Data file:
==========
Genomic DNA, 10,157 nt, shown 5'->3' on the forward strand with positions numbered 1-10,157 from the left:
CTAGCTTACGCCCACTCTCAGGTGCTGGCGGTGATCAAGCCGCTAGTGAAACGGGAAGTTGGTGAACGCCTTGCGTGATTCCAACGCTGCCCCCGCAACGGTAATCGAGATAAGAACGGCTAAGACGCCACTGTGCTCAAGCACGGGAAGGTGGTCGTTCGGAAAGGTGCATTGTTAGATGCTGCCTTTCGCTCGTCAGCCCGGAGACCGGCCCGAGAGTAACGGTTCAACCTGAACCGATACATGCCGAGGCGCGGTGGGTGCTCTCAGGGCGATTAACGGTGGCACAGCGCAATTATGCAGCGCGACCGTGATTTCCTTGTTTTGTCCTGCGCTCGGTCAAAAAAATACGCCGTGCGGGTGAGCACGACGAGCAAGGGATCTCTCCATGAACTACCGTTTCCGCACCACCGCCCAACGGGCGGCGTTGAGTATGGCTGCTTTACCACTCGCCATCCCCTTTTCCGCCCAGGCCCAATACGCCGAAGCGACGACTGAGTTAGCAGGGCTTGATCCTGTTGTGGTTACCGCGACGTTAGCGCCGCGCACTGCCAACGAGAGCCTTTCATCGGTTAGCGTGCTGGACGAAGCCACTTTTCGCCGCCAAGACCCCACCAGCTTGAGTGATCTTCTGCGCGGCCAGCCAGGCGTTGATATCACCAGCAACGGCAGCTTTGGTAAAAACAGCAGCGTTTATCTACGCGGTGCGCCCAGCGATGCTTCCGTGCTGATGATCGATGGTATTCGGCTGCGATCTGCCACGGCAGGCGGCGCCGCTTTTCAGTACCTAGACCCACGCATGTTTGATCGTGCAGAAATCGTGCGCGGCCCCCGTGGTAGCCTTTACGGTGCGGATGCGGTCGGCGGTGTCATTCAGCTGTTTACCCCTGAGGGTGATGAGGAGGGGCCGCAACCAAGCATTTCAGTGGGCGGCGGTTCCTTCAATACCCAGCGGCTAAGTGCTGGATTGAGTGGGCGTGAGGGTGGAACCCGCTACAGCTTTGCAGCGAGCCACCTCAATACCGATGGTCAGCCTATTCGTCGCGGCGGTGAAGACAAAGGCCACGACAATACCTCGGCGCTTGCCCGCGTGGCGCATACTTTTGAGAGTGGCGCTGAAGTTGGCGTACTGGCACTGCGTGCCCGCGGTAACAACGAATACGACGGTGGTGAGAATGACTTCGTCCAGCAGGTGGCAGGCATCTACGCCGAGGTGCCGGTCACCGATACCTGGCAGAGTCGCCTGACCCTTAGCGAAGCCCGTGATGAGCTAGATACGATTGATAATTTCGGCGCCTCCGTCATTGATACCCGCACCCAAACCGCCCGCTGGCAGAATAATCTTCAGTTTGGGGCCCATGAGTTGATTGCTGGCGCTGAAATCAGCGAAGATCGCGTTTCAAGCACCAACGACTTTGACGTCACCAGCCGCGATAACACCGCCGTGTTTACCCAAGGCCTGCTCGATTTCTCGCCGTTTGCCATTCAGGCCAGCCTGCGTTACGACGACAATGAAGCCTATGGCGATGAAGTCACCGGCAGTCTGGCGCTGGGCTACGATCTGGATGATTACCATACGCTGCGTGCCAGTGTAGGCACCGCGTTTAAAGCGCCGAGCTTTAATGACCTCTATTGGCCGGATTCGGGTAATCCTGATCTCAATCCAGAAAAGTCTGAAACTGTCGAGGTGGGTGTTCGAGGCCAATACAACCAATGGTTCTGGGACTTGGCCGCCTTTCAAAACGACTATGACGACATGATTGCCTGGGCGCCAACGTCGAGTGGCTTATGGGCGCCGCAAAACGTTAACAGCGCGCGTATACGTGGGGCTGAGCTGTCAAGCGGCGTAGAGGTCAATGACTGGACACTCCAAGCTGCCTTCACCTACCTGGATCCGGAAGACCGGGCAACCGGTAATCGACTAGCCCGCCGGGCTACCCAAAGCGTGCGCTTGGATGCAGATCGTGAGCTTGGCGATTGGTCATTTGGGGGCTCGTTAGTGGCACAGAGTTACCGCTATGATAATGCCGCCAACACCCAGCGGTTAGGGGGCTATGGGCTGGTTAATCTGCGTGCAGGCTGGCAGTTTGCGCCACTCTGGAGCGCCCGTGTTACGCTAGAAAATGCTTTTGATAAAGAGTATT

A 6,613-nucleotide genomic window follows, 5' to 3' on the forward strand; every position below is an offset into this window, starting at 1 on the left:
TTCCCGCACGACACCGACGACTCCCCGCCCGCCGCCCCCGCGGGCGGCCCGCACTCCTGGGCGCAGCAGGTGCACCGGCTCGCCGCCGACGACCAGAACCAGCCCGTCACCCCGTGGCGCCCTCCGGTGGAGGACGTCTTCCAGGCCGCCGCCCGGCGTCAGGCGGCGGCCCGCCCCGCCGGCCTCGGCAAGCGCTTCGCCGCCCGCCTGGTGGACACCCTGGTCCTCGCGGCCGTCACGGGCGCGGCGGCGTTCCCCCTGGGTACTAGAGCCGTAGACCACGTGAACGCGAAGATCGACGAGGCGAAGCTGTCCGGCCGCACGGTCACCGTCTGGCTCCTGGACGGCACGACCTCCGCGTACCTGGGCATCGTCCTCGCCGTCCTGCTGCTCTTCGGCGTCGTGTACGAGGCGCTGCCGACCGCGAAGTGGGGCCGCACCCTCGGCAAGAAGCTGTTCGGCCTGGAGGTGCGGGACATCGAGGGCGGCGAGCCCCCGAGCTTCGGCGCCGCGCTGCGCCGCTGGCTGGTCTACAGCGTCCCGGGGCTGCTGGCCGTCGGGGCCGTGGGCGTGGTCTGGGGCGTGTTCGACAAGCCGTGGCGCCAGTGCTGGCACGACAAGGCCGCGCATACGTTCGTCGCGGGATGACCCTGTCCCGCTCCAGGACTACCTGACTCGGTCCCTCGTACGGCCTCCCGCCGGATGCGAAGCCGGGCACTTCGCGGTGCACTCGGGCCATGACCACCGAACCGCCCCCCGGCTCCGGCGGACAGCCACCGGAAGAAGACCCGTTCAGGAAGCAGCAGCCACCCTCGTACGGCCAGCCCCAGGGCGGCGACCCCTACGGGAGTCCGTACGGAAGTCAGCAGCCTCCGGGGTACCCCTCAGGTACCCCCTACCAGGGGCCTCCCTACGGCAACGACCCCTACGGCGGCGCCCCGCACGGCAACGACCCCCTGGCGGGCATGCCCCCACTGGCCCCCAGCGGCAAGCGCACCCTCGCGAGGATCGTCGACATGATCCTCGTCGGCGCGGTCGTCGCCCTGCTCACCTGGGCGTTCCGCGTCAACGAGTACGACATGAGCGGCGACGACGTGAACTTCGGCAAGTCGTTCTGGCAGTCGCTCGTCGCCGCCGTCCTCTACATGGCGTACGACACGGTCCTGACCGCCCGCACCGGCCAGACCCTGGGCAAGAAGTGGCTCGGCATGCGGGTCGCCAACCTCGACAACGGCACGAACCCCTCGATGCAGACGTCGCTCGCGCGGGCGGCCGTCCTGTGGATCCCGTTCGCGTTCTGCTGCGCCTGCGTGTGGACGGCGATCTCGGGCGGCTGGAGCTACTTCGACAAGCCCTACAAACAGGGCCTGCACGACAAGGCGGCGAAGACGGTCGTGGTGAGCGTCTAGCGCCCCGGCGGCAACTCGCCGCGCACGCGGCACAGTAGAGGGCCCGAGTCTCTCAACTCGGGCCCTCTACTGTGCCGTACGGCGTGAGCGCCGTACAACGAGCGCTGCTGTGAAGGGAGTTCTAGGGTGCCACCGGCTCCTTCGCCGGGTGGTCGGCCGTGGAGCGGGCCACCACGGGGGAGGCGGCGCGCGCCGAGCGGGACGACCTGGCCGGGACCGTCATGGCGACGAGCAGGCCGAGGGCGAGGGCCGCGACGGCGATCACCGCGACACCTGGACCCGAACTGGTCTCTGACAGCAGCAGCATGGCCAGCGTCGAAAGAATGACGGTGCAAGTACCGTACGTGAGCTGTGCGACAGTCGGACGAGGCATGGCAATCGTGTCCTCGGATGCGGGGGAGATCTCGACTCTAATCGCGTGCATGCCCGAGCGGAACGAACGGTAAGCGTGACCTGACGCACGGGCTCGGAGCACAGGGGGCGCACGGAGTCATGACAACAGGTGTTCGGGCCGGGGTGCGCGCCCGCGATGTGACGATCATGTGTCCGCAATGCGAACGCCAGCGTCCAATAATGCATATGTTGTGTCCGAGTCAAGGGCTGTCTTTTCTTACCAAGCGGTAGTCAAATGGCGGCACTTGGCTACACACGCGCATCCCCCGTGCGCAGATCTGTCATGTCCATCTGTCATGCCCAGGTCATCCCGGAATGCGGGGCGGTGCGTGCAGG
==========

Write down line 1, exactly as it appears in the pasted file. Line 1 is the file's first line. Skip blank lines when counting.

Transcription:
Genomic DNA, 10,157 nt, shown 5'->3' on the forward strand with positions numbered 1-10,157 from the left: